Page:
The folks at the Council for Excellence in Government are at it again. Two years ago, just in time for the Reagan-Bush transition, they put together "The Prune Book: The 100 Toughest Management and Policy-Making Jobs in Washington." Now they're gearing up for their second "Prune": "The 60 Toughest Scientific and Technical Jobs in Washington."
Not surprisingly, the director of the National Institutes of Health and commissioner of the Food and Drug Administration made the council's "Science Sixty" list. The NIH has been without a director since James B. Wyngaarden left a year ago and FDA has been without a chief since Frank E. Young departed nine months ago.
The fact that the two jobs are taking so long to fill has set off alarms in science and business circles, where many specialists argue that without strong leadership the agencies will become candidates for neglect on Capitol Hill and at the White House.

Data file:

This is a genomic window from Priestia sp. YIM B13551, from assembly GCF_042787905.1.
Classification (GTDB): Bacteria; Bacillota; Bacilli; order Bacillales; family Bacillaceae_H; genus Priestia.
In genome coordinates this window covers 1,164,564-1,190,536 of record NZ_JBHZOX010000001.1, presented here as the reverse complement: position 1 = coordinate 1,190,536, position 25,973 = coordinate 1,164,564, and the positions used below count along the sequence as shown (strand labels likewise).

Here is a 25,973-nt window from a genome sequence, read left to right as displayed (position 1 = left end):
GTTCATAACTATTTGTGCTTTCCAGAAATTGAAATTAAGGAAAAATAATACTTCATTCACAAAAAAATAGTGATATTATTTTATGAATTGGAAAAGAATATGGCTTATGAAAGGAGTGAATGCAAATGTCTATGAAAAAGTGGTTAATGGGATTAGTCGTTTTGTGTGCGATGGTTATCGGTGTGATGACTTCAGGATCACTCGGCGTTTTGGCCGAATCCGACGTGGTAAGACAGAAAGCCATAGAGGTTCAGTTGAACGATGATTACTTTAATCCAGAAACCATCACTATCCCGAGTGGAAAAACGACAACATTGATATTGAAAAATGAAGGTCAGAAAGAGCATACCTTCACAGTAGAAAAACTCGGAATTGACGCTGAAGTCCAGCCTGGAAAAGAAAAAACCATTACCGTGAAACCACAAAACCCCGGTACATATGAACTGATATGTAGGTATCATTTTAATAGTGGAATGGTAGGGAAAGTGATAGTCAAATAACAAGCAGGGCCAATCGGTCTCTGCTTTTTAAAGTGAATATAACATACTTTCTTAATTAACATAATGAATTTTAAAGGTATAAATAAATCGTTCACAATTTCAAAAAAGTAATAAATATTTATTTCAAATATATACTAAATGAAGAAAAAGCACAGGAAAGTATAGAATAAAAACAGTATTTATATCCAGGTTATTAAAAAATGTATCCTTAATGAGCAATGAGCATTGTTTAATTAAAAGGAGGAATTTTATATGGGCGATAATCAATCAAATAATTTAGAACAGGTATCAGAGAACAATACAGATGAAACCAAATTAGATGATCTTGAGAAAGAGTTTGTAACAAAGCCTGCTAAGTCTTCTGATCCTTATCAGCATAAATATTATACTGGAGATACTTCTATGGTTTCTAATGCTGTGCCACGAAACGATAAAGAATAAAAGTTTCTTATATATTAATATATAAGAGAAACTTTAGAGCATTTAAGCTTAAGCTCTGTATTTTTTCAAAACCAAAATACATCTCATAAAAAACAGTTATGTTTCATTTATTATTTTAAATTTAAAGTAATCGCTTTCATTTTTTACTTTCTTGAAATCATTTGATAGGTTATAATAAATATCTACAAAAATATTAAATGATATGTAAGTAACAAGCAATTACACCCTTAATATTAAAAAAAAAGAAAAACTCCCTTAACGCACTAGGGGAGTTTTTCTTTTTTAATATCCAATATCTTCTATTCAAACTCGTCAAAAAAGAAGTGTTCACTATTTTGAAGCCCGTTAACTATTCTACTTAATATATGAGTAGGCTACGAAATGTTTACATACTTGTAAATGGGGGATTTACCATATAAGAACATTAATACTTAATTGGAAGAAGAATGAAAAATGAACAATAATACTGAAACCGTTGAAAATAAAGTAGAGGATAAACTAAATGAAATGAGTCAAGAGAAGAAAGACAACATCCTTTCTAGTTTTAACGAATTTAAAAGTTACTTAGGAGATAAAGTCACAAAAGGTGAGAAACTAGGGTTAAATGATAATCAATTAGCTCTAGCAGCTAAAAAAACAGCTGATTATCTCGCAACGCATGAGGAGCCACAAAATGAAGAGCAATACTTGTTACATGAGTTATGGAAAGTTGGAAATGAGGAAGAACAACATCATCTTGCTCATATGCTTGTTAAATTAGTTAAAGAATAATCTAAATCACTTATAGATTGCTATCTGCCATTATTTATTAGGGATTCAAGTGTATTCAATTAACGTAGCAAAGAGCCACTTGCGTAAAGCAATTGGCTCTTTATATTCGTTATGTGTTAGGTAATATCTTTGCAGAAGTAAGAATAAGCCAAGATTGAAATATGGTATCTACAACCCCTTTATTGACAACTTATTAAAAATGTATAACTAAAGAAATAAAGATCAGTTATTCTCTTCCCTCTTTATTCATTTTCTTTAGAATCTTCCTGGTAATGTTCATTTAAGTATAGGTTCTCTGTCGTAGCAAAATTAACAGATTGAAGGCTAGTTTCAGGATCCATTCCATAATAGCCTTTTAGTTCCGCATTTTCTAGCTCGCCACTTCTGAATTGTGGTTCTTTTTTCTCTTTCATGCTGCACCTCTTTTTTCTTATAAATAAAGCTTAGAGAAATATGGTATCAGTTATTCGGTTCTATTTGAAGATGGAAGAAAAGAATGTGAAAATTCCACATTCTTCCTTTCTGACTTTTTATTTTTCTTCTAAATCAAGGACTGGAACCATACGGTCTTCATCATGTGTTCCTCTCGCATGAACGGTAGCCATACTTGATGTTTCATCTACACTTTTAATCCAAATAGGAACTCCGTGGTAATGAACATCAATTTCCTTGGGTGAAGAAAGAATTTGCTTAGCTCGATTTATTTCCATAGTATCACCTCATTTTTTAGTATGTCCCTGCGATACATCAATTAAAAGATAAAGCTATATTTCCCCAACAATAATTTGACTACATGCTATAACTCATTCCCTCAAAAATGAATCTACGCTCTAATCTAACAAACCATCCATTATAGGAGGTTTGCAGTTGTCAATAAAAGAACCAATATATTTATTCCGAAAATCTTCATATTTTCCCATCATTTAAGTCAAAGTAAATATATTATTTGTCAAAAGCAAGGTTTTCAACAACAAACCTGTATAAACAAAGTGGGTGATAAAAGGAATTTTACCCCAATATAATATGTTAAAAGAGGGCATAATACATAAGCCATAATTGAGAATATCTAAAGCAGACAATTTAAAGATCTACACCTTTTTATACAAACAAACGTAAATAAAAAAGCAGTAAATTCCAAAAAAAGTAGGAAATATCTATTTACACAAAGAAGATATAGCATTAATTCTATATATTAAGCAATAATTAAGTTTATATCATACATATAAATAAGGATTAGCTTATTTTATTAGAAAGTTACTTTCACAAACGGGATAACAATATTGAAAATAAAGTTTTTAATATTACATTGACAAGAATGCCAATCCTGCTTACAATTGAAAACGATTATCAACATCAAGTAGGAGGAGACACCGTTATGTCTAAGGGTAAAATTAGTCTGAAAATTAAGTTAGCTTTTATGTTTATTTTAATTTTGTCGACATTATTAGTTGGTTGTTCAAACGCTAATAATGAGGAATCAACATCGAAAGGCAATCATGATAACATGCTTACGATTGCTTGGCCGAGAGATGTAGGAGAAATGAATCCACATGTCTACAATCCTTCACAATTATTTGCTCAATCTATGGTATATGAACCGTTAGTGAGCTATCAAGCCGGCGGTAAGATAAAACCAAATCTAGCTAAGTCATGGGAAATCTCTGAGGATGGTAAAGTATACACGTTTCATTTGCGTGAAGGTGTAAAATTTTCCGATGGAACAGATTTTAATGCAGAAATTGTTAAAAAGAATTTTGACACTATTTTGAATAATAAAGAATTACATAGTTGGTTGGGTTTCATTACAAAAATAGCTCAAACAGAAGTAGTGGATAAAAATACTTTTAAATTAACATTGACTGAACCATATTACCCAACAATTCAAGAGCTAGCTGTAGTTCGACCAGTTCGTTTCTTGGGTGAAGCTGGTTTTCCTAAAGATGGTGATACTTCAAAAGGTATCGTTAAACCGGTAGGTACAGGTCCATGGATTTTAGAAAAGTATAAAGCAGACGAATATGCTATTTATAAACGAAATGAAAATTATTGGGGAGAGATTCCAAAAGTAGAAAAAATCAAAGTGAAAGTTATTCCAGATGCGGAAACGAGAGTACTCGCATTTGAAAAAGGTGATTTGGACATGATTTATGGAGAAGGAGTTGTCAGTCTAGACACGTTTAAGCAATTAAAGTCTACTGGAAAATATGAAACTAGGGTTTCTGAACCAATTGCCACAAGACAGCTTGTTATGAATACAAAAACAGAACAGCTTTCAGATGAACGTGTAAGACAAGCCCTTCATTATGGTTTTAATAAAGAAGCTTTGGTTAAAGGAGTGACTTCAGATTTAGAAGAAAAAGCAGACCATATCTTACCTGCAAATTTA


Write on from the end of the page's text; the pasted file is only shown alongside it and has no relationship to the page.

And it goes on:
The council's list includes jobs not only from the Cabinet departments and big agencies but staff jobs on Hill committees and at the General Accounting Office and Congressional Research Service.
Council vice president John H. Trattner, who wrote the 1988 "Prune," will write the science and technology sequel.
The council is working with the Carnegie Commission on Science, Technology and Government on the project.